Jesus Olmedo: “Being involved in culinary competitions has truly made an impact on my professional and personal life for the better. There are so many
great benefits from competition but, when all is said and done, it has done three major things for me. It has trained me to become more detailed-oriented, it
has taught me the importance of networking and carrying yourself as a professional at all times, and it has shown me what is possible if you dedicate the time and energy to your craft.”

Both team members also shared their thoughts on the im­ pact that competing has on their clubs.

Olmedo: “If I am working towards and developing an hor’s d’oeuvre or a specific dish for the Culinary Olympic Team, I will try to include it as much as possible on wine dinner and private party menus. I think it is a great opportunity to show your membership food that is innovative and creative. This creates excitement at the table when you tell them it is some­ thing special that you are preparing for a culinary competi­ tion of any degree.”

Recher: “Not only am I getting better, but the teamwork as­ pect has direct benefits to my club, kitchen and membership. No chef works alone, and you cannot be successful unless you are able to get the best out of yourself and the people next to you. There is no better way for a chef to improve those skills than in a kitchen, in a team environment. All these hard-earned skills come back to my club. I hope that, at the very least, I am setting an example of professionalism, drive, and discipline that translates into all parts of life. The people around me can see directly what I learn and how the growth has pushed me and that constantly improves our operations.”

I also asked both Recher and Olmedo about the benefits of competing with Team USA.

Recher: “It would be hard to quantify all the benefits I have already received, and we haven’t even gone to the big one yet! Focusing on training for the try outs, managing time to get solid practice time and still be a husband, father, and execu­ tive chef to my club were all part of the intangible growth that happened just getting to the team. The ability to take what you did, listen to the critique and then get better; the humility of that and how you have to be humble in learning makes me better at all aspects of life. The focus on what we are doing; the constant critique of and with each other, and the learning from every chef, advisor, and coach are absolutely amazing. I can think of no other place to gain this kind of knowledge. And all those lessons come straight back to my club and to our staff”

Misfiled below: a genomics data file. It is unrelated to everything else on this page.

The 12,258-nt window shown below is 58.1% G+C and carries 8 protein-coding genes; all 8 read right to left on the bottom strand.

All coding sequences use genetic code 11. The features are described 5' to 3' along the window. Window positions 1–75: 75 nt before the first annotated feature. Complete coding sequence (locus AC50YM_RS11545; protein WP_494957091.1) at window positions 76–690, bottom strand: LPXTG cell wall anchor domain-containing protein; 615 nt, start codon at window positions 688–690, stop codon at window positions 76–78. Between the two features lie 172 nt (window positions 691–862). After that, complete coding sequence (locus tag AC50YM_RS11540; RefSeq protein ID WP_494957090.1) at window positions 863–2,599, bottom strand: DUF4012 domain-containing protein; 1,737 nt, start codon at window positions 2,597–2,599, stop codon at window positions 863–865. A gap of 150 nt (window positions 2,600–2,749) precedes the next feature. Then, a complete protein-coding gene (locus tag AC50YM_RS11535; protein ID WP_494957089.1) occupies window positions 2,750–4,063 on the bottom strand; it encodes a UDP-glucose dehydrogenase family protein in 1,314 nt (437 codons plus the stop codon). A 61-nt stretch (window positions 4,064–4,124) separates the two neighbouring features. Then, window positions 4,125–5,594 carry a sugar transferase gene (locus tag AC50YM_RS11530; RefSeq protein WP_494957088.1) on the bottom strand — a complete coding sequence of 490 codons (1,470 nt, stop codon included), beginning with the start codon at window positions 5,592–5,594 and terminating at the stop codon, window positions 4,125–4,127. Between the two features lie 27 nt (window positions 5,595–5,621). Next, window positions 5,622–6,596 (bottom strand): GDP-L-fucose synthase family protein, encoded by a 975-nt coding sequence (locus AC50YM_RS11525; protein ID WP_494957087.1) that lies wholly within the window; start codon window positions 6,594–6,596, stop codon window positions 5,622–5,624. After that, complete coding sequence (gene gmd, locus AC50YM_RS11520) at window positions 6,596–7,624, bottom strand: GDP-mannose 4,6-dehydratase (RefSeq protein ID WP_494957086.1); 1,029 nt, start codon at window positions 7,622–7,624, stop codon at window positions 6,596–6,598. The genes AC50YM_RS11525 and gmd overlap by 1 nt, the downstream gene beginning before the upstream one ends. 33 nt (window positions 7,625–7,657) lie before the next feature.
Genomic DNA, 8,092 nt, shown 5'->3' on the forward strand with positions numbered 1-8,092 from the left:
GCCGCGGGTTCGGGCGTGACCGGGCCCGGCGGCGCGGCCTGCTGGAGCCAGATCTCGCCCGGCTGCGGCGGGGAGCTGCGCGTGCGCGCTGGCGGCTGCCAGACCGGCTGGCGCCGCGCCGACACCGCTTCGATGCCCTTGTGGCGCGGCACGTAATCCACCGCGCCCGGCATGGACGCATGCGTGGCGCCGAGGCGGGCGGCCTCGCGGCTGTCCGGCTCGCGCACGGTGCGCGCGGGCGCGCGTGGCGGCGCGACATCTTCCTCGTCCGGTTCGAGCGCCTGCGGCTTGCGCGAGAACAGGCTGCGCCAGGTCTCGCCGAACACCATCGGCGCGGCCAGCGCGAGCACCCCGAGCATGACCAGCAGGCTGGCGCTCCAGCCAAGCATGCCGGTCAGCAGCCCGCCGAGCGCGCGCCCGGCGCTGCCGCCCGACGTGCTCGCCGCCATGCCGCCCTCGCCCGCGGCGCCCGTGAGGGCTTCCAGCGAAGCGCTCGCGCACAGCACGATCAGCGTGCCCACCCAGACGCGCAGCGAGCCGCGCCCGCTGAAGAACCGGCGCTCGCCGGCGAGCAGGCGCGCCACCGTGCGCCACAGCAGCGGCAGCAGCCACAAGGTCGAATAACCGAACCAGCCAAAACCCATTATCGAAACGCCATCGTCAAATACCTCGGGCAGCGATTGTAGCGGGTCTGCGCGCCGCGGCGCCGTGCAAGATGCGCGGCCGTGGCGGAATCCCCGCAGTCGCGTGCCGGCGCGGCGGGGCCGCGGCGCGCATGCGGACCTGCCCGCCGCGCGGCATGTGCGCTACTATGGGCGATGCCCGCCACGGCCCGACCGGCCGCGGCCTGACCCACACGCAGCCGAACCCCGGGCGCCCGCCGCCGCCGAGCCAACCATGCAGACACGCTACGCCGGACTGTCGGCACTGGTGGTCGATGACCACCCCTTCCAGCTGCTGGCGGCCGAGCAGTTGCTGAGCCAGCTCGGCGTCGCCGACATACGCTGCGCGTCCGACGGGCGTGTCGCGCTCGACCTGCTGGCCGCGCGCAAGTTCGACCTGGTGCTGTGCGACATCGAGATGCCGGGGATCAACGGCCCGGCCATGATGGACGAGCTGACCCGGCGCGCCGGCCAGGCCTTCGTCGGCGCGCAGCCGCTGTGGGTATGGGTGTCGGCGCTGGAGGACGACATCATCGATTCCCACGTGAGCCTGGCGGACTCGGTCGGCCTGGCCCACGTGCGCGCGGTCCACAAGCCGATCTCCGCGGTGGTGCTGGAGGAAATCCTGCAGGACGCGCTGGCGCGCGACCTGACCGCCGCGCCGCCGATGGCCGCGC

Olmedo: “There is a certain sense of responsibility that comes with the Team USA member title. We have a duty to represent our country at the highest level in the culinary arena. As a part of the team we must be leaders within the industry and set an example for those to follow. As we grow, we must also mentor and share that knowledge with our staff and colleagues. It has shown me the level of refinement and commitment required to compete amongst the best of the best in the world.”

About the author….

Lisa Carroll, as a search and consulting executive, specializes in executive chef, general manager, CFO, and HOA/POA manager searches with KOPPLIN KUEBLER & WALLACE. Lisa can be reached at lisa@kkandw.com or 561-596-1123.

THE BOARDROOM MAGAZINE – July/August 2019